"The reality is we ringmen know the difference," he says. "Walking around the audience, you can look in their eyes, for God's sake, and see them ready to go, ready to bid. You get to know it. When you hear it, you say, 'Yip!'"
Which is really a cross between Yip and Yup, but if you haven't been to auctioneering school, you shouldn't even try to make the noise. "Yep," Clatworthy agrees. "A good auctioneer like Chucky knows all our different yips and yups. It must flow continuously. Momentum carries an auction. You'll go eight, ten hours straight, no eating, no potty break, nothing but adrenaline to keep you going. And you never sell stuff, junk or things. Everything has a name. This Rolodex is not a thing filled with phone numbers. That piece of china is not some damn cup, it's a fancy Spode something or other. Everything has a name."
At charity events, an auctioneer can afford to be more...interpretive. "We do lots and lots," Clatworthy says proudly. "Cystic Fibrosis, Ducks Unlimited, Pheasants Forever...They like us. We can't make too many mistakes. You leave here, rent a tuxedo, go down to Denver and be loud and aggressive. You can feel the enthusiasm going through the room, and you can feel when it doesn't, too. Without getting too metaphysical about it, with the Alzheimer's group, for instance, you'll have a lot of brothers, sisters, patients in the audience. People who are survivors one way or the other. You have to be mindful of that."
While he is being mindful, Clatworthy will sometimes sit down on a female's lap, getting up only after she bids. He will haul people up on stage--"people always say no, they don't want to get up on stage, which just means yes, they do," he says--or pick on the relatively famous faces in the crowd. "Chucky and I told Bill Hanzlik he should come and work with us," Clatworthy recalls. "After all, he seemed to need work."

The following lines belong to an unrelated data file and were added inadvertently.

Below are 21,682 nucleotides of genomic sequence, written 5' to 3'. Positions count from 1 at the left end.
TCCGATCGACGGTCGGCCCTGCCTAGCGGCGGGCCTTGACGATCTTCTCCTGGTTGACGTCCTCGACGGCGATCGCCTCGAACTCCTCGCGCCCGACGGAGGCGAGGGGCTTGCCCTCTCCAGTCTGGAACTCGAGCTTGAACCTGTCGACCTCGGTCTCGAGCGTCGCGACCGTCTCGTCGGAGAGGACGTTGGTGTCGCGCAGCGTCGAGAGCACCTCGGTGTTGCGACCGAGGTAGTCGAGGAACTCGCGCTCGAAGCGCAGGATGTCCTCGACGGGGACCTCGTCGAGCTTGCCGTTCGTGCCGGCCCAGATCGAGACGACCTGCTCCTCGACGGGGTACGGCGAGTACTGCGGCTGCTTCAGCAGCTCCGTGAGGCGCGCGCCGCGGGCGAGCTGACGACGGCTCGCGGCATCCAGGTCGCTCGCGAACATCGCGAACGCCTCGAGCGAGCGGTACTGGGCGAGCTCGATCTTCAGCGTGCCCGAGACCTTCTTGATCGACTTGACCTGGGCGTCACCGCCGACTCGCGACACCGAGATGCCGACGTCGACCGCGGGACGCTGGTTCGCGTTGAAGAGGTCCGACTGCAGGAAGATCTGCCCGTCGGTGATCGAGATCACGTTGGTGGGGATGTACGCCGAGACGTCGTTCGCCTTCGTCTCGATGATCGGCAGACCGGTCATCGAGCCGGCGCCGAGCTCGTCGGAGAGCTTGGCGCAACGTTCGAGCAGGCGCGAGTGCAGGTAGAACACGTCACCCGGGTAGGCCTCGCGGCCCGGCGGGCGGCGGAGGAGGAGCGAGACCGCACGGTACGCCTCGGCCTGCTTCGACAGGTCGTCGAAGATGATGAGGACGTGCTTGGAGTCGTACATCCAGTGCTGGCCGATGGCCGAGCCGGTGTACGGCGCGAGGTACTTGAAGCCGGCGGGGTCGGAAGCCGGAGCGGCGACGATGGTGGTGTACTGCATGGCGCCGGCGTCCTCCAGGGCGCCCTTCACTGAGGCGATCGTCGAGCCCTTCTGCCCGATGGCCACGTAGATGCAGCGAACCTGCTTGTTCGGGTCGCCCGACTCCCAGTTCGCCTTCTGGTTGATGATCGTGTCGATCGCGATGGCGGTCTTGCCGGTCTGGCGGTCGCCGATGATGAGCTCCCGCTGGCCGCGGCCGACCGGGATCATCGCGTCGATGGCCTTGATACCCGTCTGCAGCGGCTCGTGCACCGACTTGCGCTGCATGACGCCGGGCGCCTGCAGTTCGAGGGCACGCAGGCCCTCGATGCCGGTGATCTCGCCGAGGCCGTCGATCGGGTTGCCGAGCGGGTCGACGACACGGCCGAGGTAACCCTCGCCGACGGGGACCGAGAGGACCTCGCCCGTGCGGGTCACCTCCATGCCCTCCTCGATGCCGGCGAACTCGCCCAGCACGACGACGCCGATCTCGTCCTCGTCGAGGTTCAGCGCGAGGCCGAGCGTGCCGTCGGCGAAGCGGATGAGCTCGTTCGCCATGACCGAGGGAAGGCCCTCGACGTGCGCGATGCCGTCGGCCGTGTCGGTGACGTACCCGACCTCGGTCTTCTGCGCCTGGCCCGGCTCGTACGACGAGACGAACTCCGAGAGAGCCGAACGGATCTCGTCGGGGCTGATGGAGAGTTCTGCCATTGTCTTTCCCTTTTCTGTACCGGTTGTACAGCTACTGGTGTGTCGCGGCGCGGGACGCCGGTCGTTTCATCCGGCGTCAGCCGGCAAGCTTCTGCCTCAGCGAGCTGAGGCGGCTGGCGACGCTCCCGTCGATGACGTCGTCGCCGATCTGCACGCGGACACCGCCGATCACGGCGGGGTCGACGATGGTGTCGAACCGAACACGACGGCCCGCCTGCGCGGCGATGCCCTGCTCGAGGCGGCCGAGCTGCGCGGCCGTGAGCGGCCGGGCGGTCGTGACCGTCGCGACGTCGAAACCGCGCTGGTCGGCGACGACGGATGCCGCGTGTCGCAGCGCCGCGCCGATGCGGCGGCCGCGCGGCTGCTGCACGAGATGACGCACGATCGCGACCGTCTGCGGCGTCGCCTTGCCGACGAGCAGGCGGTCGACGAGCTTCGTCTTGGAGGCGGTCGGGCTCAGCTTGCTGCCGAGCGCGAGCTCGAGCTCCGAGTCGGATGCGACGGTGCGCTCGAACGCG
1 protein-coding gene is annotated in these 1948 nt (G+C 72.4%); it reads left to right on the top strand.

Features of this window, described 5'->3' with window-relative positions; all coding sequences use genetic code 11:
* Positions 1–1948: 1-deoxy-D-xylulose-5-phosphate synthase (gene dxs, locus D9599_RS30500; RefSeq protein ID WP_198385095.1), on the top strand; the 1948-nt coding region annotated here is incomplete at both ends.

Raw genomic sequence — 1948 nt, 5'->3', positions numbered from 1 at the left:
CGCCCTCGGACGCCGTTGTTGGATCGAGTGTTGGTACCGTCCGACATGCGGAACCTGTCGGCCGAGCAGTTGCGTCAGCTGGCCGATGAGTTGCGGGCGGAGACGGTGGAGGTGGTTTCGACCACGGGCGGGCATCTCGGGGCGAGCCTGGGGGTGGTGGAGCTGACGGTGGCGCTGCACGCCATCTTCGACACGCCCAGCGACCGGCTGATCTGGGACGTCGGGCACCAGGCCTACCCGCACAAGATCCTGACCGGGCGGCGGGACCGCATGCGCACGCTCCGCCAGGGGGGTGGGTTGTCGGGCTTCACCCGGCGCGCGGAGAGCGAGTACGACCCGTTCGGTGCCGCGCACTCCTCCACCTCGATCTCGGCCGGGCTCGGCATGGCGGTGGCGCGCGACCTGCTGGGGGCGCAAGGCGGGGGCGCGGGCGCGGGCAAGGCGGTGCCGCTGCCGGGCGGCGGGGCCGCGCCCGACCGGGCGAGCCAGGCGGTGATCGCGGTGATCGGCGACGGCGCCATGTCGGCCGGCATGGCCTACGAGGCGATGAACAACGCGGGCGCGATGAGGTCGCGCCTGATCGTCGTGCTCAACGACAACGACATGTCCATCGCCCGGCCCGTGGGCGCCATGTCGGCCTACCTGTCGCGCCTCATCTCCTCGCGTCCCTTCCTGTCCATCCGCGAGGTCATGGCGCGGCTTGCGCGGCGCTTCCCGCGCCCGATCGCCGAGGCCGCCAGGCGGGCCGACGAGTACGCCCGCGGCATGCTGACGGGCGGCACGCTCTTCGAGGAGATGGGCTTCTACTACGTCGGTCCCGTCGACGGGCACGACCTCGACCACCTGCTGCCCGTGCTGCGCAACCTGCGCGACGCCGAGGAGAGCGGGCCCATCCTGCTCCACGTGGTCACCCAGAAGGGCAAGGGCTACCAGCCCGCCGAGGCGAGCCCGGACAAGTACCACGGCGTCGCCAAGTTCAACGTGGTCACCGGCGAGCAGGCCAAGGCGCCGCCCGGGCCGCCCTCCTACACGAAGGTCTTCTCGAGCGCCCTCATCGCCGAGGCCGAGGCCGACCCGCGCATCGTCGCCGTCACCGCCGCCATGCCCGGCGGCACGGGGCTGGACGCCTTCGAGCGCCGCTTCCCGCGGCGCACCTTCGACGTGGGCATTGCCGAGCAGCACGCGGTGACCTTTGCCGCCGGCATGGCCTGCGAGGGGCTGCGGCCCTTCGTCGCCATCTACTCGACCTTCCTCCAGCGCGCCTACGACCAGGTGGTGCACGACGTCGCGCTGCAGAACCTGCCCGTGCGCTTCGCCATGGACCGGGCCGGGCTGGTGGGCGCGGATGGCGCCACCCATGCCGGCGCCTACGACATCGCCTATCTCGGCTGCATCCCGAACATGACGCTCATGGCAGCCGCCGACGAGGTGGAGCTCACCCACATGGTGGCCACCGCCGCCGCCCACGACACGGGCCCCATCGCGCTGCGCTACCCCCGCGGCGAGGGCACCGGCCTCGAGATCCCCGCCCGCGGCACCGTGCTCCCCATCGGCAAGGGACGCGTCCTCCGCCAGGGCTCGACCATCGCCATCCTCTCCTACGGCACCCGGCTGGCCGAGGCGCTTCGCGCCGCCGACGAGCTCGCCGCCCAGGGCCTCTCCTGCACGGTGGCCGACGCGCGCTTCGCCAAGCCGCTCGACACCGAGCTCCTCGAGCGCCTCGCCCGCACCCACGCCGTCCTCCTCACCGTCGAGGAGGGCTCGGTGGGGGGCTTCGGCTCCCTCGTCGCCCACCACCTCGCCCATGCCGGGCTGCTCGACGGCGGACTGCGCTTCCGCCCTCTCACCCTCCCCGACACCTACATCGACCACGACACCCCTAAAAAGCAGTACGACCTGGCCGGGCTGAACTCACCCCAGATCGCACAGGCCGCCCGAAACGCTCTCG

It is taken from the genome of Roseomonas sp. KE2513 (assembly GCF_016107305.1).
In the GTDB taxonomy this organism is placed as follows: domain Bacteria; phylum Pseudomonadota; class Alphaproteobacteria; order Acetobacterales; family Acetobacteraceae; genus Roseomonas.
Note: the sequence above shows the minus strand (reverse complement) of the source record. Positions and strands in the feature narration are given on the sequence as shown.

All this does very well in the carnival atmosphere of a charity auction, but it doesn't work back home in Fort Morgan. Here, where every family farm that goes out of business belongs to a family everyone knows, Chuck Miller treats the proceedings very respectfully. There's show business and there's real business, he told Clatworthy when he signed on the new auction-school graduate. This is serious.
"I knew it," Clatworthy says. "My family had hired Chucky to liquidate our farm implement business in 1990. And this was not something we did for fun--we had real money problems. When you are liquidating years of livelihood, you're beyond just money. You're selling futures, hopes, dreams, people's lives. There are times when you get a lump in your throat because, woof, there is a person's life, gone, in the space of a few hours."
Woof. Clatworthy's old life was gone, but his new one was about to begin.
"To be honest, the auctioneering exposure has been very good for me," he says. "I'm in the automobile business, after all. After all, as I like to say, God made neon for a reason: People want their names up in it.